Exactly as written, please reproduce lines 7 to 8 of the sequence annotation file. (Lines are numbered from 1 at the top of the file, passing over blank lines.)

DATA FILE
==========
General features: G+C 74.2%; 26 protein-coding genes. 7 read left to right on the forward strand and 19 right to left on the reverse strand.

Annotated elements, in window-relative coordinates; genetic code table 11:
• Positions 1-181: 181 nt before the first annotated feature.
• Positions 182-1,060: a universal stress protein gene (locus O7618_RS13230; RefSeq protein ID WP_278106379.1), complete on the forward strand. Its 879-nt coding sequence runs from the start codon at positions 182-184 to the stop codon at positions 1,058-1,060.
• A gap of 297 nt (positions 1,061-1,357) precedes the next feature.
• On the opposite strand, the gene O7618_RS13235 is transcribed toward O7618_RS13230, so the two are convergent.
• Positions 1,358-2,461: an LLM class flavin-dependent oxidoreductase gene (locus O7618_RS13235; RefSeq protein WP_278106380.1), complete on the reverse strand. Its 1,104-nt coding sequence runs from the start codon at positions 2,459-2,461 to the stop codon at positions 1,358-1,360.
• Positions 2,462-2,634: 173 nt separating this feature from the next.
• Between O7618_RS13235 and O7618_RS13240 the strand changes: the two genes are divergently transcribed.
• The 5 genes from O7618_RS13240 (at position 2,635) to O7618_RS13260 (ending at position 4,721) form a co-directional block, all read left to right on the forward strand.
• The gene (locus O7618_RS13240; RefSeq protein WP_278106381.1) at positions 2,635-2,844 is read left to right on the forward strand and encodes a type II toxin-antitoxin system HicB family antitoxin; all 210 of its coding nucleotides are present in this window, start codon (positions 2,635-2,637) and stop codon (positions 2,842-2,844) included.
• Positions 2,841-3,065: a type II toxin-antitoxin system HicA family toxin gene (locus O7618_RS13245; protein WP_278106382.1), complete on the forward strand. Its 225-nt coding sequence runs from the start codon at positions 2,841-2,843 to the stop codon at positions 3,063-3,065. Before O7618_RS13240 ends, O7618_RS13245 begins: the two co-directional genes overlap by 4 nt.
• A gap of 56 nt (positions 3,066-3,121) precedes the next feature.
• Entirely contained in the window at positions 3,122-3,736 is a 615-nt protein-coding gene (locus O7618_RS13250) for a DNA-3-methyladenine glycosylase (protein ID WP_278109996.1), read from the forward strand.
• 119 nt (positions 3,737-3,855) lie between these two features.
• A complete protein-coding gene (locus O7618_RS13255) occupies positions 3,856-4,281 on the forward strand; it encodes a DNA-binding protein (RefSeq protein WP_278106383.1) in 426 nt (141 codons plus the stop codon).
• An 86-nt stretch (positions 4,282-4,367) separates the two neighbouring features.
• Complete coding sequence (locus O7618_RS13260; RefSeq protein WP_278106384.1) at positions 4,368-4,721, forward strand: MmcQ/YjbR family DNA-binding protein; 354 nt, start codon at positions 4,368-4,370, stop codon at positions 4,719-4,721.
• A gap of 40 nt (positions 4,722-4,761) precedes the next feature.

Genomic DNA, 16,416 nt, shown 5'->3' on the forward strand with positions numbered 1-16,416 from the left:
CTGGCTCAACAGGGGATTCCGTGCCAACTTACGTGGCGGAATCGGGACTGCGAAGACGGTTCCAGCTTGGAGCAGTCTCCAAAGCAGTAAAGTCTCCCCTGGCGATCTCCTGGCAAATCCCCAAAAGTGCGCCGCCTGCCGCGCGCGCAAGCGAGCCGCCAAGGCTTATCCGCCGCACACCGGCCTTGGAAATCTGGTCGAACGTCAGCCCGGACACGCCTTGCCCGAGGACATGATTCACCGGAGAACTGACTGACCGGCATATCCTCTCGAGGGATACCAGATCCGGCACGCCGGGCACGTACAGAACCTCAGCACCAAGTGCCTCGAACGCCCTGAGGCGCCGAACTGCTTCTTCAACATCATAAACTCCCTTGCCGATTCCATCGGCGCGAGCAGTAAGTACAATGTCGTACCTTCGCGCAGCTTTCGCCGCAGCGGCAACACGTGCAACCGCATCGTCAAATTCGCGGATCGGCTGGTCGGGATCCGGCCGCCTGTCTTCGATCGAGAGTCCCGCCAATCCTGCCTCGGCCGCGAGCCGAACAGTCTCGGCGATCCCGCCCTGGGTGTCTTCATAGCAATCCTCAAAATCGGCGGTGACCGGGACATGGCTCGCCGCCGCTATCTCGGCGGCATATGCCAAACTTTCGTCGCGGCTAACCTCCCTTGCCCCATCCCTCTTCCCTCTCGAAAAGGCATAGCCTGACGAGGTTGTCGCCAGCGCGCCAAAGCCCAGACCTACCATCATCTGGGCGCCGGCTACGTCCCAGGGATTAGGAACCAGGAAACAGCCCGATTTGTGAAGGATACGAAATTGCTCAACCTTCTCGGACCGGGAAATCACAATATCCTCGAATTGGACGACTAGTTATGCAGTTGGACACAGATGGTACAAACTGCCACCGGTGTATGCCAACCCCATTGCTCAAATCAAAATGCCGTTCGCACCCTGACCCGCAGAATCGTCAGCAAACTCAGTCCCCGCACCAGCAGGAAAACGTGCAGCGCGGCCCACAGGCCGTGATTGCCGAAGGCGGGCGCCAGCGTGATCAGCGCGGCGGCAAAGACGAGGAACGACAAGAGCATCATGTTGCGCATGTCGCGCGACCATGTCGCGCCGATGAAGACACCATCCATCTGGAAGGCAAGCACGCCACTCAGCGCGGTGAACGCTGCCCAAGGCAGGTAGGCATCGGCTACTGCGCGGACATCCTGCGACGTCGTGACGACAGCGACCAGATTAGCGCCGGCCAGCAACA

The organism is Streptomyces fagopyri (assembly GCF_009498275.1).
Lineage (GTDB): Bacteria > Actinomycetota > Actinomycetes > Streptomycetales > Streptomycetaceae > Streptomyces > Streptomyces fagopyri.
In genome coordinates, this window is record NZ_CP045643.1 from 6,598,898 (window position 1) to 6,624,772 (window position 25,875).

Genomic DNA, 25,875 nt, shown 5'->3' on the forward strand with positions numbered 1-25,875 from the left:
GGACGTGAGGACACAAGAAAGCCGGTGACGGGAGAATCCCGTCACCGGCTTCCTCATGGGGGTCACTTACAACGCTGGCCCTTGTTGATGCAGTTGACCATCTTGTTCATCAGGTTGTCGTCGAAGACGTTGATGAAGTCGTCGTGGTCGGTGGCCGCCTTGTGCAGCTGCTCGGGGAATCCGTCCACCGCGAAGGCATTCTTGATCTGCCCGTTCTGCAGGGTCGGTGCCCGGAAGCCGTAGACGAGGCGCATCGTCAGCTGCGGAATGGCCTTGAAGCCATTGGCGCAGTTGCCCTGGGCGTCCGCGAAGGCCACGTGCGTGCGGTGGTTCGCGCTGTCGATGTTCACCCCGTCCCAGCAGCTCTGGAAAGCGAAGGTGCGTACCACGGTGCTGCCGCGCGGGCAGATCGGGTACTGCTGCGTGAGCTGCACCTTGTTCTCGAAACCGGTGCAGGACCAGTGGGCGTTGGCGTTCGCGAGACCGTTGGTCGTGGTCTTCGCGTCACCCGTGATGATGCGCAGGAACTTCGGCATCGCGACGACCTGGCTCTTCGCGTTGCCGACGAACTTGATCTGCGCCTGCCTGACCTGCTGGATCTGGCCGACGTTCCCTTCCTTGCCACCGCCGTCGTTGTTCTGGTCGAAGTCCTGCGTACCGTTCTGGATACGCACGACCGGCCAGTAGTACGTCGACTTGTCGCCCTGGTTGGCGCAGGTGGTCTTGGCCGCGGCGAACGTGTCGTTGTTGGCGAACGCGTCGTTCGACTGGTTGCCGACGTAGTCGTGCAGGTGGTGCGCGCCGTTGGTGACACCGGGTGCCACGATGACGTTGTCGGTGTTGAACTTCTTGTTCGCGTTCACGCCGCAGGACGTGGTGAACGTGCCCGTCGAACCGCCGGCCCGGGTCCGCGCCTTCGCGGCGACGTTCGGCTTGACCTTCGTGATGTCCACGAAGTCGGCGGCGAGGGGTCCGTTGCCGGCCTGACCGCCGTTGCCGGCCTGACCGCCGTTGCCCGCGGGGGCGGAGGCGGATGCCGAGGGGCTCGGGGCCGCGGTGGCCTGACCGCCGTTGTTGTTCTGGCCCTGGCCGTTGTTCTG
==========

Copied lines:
• Positions 1,358-2,461: an LLM class flavin-dependent oxidoreductase gene (locus O7618_RS13235; RefSeq protein WP_278106380.1), complete on the reverse strand. Its 1,104-nt coding sequence runs from the start codon at positions 2,459-2,461 to the stop codon at positions 1,358-1,360.
• Positions 2,462-2,634: 173 nt separating this feature from the next.